Interesting too is the term ‘Hamesticks’, once used in Shetland. This may be a variation of Hem, as in the horses collar, and sticks to mark the difference in design, but I like to think of it being used to name a construction meant to keep the animal ‘hame-about’, and prevent crawling off into other fields, like my granny’s sheep 20 odd years ago.

What is clear is that fencing must be vastly improved in the 21st century, as I can find no mention of modern use of the sheep stick collar.

WOVEMBER has looked at a type of sheep yoke before, one which was used to restrain large Cotswold sheep in order to tend to their feet;  a restraint rather than a preventative measure.

It is really interesting that the sticks seem to have been given the names of other things that it likens, such as the plough yoke, or the scold’s bridle. It has set me wondering what this is termed in other areas. Do you know of such? Perhaps you have seen this in use as a restraint, rather than to stop fence jumping, it would be fascinating to know and so please leave a comment if you are familiar with it.

Yokes belonging to Richard Martin at Filkin’s Mill in the Cotswolds

Yokes belonging to Richard Martin at Filkin’s Mill in the Cotswolds

This entry was posted by louisescollay.

5 thoughts on “Wovember Words: branks, yokes, pokes or bjoags?

  1. What an interesting exploration of the behaviour and control of sheep – and wives! – over the ages.

    The term ‘hames’ is still used for the pieces that fit around the outside of a horse’s work collar to fit it to and hold it on the horse’s neck. As to the triangle and squares of sticks – is this the origin of the phrase ‘ a pig in a poke ‘ ?!

    Looking at the picture of the naughty ewe in her triangle restraint, the fence has no down-wires, so would be easy enough for sheep to wriggle through. These days, ‘sheep-netting’ is made of lengthways wires with verticals creating squares – smaller at the bottom to stop lambs – which is much more effective at stopping errant sheep.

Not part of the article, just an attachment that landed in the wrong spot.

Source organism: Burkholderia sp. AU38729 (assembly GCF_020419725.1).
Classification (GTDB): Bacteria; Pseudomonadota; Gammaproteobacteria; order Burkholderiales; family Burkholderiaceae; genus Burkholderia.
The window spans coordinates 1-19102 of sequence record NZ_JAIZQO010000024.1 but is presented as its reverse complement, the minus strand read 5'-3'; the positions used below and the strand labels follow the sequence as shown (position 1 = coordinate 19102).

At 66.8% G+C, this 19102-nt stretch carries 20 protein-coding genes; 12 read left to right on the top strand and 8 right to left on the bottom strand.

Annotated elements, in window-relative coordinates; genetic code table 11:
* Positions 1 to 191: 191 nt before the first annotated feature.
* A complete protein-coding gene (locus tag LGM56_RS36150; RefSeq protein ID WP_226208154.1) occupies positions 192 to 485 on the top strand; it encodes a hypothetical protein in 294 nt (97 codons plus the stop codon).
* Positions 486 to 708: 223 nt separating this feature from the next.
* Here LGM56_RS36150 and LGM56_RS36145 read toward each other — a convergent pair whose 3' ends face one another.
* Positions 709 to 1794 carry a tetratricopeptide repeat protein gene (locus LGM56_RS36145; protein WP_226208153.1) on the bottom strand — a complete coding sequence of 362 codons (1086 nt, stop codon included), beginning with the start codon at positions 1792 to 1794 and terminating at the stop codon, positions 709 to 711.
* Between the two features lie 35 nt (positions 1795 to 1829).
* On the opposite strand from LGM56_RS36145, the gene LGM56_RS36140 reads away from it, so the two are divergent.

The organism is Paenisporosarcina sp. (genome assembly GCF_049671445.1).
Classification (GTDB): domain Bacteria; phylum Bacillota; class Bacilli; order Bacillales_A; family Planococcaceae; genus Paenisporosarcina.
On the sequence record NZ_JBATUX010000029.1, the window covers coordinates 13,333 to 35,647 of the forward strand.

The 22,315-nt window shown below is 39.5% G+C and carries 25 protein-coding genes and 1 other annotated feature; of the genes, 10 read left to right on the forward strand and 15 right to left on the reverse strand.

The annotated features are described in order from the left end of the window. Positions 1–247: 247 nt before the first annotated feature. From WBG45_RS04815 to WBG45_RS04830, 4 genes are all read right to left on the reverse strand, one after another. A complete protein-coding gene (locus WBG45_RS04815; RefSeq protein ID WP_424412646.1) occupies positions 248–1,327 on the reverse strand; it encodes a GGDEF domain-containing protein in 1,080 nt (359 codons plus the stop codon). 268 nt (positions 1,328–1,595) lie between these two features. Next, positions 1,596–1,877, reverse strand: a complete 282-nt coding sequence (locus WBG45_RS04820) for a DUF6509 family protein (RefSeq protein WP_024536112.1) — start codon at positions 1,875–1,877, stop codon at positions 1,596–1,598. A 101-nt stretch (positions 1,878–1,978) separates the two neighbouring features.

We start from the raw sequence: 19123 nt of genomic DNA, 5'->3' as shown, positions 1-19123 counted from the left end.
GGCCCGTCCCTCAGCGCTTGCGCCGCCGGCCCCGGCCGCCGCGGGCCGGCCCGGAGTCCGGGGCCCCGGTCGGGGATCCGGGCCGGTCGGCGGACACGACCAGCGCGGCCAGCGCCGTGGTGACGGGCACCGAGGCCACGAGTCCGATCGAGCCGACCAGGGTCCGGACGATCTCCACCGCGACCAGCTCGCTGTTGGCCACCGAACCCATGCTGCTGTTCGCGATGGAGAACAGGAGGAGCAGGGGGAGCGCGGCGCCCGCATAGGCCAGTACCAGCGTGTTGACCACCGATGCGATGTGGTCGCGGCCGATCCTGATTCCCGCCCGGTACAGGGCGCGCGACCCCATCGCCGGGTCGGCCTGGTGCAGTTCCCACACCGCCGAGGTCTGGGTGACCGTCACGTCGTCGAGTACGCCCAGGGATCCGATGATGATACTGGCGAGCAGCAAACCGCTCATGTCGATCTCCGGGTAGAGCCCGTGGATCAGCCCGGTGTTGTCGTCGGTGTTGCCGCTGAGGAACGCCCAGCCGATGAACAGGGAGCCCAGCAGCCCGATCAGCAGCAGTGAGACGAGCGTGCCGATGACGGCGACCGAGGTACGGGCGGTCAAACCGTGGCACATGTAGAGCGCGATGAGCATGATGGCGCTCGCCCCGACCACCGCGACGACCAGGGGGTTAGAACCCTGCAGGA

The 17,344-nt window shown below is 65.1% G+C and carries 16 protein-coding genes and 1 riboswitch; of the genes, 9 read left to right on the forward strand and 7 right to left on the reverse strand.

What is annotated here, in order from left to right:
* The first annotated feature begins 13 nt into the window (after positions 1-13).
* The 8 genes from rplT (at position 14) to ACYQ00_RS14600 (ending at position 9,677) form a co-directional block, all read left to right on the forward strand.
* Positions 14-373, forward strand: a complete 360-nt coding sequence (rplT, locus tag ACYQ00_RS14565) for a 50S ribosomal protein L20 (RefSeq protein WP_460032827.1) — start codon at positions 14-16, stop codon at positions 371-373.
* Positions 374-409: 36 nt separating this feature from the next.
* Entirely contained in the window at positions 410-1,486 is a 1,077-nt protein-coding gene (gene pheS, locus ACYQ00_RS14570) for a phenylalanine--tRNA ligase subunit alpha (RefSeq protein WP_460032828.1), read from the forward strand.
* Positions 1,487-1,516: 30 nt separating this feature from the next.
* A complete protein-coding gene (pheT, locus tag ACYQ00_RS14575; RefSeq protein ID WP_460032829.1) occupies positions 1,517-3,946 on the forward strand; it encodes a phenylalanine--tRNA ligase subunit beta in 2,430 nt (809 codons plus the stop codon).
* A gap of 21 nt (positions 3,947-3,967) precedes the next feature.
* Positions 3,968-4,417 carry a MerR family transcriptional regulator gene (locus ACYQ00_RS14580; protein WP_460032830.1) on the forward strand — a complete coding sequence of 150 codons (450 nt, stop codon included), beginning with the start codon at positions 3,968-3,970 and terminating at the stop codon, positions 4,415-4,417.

I have friends with horned sheep and goats who may sometimes need sticks strapping across the horns, to stop the little creatures getting their horns stuck in our modern, squared fencing.

    • Sally – I’ve always understood that the ‘pig in a poke’-type poke is a small bag. ‘Buying a pig in a poke’ means buying something without seeing it first, and is apparently related to ‘letting the cat out of the bag’. It seems that, in times past, unscrupulous folks would tie a cat up in a bag and sell it to the gullible as a piglet (the pig in a poke). When the buyer got home and ‘let the cat out of the bag’, the deception was revealed. I don’t know how true this is, but it makes a good story!

      Louise – thank you for the fascinating Wovember Words, I’m really enjoying these posts.

  2. Another critter… but…There are devices that look like doughnuts that are made larger than thier head widths…to fasten around small dogs necks. This keeps them from getting through fencing or deck railings. They are cloth with stuffing to make them sturdy, so won’t hurt the dog’s necks. The inventor may have been reading sheep history!